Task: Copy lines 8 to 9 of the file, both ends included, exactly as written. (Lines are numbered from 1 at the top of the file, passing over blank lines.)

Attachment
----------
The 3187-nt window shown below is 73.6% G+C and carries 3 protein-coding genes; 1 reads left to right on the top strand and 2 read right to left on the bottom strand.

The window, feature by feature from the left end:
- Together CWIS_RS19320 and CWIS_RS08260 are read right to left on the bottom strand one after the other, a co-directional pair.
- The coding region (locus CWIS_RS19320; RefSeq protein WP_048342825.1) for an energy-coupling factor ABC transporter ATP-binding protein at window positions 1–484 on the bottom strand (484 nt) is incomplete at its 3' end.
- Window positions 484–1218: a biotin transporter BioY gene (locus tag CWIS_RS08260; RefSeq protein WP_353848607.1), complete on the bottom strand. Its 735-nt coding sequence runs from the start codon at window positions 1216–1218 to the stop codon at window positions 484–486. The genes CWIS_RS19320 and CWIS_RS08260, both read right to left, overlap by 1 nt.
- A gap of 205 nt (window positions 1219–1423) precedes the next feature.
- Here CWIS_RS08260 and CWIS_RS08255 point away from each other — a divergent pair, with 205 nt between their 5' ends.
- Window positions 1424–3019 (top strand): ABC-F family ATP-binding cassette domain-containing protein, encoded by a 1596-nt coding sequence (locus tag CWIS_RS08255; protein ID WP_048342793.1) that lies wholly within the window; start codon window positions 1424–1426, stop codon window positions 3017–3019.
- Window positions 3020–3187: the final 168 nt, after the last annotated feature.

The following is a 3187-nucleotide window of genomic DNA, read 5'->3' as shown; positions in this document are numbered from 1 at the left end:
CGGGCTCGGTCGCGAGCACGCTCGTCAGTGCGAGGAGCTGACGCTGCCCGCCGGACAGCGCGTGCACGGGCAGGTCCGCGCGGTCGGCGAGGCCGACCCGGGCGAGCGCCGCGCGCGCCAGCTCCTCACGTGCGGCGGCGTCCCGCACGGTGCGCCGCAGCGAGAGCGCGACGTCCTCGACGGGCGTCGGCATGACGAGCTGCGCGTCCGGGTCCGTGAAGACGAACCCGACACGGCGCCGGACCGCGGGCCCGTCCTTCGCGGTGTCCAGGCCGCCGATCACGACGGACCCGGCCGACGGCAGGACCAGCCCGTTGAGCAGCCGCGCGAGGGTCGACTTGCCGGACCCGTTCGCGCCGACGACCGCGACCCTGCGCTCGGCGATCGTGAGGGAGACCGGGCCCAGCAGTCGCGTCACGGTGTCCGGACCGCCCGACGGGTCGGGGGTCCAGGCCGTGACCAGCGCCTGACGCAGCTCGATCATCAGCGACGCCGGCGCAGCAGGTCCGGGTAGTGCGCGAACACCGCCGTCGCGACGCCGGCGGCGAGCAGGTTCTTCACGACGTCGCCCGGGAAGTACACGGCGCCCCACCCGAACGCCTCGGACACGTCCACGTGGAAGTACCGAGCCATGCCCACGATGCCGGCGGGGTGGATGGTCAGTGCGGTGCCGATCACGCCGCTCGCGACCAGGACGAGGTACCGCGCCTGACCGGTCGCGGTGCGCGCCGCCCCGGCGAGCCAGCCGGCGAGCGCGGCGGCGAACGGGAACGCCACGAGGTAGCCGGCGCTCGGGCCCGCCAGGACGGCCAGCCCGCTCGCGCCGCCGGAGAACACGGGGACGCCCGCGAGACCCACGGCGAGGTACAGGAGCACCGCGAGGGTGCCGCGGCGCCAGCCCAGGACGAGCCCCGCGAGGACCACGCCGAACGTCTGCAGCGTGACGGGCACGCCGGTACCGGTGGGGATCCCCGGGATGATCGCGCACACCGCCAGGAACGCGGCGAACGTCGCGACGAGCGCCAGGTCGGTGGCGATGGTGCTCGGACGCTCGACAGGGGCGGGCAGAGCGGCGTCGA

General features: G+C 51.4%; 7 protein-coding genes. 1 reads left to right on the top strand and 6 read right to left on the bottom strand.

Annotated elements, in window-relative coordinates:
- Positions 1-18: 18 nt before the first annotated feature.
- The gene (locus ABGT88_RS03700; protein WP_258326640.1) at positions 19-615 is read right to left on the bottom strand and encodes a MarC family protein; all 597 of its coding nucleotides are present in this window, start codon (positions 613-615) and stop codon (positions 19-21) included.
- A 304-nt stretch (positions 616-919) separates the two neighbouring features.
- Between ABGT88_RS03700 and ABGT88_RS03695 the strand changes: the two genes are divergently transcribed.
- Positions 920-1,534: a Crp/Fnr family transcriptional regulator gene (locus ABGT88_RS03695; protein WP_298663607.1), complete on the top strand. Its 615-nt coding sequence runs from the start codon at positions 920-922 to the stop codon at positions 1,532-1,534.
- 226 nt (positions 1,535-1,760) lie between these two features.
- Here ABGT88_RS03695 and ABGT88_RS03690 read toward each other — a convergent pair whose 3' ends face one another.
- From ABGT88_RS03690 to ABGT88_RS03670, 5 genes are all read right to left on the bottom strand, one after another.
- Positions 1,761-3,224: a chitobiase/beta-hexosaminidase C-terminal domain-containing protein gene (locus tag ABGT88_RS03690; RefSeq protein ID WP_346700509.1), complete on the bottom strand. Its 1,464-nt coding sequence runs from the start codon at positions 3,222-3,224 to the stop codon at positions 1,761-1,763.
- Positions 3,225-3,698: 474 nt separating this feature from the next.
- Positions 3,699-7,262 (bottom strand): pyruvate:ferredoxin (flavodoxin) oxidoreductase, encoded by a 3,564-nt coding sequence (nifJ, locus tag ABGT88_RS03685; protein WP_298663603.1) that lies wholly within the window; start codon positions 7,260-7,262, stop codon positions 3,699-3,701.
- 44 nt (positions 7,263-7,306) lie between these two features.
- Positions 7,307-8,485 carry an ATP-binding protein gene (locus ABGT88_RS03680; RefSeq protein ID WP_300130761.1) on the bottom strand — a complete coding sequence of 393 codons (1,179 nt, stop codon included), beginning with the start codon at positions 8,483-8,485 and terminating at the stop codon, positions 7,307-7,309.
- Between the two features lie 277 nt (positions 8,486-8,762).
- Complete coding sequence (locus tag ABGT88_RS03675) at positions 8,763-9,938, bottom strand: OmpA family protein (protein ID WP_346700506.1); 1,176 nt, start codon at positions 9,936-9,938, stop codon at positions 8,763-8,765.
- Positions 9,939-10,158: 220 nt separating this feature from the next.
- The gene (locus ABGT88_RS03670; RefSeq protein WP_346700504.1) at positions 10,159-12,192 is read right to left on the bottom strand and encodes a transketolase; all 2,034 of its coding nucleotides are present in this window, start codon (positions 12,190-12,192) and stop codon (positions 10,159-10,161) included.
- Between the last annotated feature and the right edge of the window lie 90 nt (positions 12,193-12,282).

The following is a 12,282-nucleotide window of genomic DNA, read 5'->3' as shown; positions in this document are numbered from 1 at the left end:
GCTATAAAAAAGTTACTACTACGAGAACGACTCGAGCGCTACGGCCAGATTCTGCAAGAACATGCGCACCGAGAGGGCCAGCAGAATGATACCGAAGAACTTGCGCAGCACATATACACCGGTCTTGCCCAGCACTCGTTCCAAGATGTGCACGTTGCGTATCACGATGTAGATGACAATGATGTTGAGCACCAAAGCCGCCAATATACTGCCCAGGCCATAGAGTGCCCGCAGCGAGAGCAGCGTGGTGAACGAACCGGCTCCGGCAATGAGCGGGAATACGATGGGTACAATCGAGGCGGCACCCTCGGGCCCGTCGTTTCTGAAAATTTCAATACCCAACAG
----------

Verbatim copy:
- Window positions 1424–3019 (top strand): ABC-F family ATP-binding cassette domain-containing protein, encoded by a 1596-nt coding sequence (locus tag CWIS_RS08255; protein ID WP_048342793.1) that lies wholly within the window; start codon window positions 1424–1426, stop codon window positions 3017–3019.
- Window positions 3020–3187: the final 168 nt, after the last annotated feature.